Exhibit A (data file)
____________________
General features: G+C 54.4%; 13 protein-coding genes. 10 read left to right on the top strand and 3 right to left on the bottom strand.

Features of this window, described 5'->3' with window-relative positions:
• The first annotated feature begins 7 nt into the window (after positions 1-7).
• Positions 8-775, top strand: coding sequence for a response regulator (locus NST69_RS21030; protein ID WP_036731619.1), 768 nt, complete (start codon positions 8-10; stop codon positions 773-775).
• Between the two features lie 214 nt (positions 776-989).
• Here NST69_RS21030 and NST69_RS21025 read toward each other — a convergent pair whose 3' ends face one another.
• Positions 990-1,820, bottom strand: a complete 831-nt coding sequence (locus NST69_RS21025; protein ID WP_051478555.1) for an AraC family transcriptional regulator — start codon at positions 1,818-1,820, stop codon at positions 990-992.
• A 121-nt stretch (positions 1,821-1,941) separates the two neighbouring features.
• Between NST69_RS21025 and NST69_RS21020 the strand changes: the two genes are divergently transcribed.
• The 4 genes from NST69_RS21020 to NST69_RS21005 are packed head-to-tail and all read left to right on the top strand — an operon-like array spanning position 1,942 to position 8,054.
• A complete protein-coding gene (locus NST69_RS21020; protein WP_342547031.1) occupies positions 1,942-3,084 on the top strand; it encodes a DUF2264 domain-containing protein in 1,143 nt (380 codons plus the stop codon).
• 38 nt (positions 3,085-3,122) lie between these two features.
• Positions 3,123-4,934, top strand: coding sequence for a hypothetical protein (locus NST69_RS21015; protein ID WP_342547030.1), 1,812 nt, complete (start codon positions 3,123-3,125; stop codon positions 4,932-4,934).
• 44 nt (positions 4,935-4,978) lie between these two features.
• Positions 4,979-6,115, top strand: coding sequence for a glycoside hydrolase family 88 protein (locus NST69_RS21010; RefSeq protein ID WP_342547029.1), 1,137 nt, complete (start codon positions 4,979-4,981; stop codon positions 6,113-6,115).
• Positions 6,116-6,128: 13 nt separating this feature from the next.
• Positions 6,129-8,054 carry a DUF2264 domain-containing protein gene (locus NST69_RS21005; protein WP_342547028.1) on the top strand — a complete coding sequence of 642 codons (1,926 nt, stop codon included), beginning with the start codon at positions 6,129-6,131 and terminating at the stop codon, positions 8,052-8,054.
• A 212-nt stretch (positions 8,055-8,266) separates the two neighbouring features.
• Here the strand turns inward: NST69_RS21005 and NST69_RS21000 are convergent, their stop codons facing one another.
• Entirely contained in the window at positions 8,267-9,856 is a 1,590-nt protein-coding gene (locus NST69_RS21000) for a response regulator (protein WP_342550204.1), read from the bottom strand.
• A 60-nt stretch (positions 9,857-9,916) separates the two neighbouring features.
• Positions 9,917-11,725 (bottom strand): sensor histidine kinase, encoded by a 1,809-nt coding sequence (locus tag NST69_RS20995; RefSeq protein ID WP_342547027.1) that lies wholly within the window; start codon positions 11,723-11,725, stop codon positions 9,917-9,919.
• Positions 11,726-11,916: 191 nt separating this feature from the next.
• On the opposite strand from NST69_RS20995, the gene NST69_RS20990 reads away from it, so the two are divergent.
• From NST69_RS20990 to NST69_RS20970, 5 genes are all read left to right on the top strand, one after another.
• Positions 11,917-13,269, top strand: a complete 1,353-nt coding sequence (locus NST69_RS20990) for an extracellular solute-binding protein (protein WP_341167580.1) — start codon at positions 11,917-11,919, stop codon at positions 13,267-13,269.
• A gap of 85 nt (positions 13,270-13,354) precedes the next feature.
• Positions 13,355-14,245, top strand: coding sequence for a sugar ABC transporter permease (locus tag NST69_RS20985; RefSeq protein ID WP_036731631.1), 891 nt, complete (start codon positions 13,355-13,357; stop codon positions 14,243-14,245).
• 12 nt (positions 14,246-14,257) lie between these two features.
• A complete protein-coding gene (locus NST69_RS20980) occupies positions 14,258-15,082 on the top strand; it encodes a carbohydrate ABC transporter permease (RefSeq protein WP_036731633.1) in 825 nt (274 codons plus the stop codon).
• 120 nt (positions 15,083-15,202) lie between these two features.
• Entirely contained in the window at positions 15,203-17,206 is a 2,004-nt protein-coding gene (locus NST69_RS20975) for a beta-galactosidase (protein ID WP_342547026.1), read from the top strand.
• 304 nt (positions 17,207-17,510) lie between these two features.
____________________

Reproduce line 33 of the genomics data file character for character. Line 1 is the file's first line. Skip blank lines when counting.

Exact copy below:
• 304 nt (positions 17,207-17,510) lie between these two features.